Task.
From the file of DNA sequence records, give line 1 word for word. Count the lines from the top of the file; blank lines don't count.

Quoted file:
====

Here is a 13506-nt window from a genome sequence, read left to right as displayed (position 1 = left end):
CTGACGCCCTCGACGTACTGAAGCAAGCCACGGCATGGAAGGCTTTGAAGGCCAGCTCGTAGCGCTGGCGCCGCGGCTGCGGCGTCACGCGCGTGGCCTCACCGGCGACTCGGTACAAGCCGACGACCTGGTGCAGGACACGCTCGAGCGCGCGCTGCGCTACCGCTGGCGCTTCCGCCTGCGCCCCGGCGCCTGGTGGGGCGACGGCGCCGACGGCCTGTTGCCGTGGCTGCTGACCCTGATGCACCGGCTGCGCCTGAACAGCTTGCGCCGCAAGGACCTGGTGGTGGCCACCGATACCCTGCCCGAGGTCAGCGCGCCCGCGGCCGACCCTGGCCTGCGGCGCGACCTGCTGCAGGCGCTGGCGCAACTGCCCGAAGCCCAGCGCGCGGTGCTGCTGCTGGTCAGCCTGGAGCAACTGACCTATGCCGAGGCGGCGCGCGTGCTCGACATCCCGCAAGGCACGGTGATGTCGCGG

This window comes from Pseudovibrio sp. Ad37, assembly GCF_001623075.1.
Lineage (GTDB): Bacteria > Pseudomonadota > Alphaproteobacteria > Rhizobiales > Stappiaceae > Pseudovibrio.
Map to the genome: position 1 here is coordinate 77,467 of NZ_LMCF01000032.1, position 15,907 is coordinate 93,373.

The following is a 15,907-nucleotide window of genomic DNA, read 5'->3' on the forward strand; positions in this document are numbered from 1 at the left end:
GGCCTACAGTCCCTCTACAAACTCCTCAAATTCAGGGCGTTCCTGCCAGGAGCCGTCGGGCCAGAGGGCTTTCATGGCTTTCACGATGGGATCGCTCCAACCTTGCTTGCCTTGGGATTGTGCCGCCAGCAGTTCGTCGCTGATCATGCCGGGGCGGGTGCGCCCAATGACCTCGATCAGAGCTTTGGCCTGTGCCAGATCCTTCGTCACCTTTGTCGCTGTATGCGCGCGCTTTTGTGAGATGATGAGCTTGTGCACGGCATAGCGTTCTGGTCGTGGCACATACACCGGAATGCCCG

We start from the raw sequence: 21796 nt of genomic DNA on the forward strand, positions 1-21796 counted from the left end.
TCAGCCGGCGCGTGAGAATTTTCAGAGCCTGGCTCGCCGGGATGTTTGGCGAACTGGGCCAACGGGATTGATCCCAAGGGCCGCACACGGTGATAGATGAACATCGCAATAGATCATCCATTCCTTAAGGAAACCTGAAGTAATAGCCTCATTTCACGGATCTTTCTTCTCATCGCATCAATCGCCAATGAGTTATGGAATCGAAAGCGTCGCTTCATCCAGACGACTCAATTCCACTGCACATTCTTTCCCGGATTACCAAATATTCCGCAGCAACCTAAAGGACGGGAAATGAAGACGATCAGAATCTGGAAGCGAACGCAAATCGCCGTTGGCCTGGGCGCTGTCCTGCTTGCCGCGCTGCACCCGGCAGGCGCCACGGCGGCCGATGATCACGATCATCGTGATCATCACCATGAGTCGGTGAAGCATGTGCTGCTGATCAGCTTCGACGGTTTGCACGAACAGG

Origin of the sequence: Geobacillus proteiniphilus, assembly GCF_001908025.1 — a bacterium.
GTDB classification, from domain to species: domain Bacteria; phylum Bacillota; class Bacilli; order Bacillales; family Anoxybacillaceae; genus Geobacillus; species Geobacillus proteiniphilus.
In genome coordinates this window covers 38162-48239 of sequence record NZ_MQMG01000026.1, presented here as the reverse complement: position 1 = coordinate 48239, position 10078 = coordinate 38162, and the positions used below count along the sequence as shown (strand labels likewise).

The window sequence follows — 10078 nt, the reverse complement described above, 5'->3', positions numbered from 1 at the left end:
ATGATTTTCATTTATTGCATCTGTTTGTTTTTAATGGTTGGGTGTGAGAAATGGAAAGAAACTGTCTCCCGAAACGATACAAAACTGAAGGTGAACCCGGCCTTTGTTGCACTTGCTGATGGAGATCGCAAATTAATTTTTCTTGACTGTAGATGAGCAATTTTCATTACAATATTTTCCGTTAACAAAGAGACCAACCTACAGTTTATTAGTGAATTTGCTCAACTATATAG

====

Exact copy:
Here is a 13506-nt window from a genome sequence, read left to right as displayed (position 1 = left end):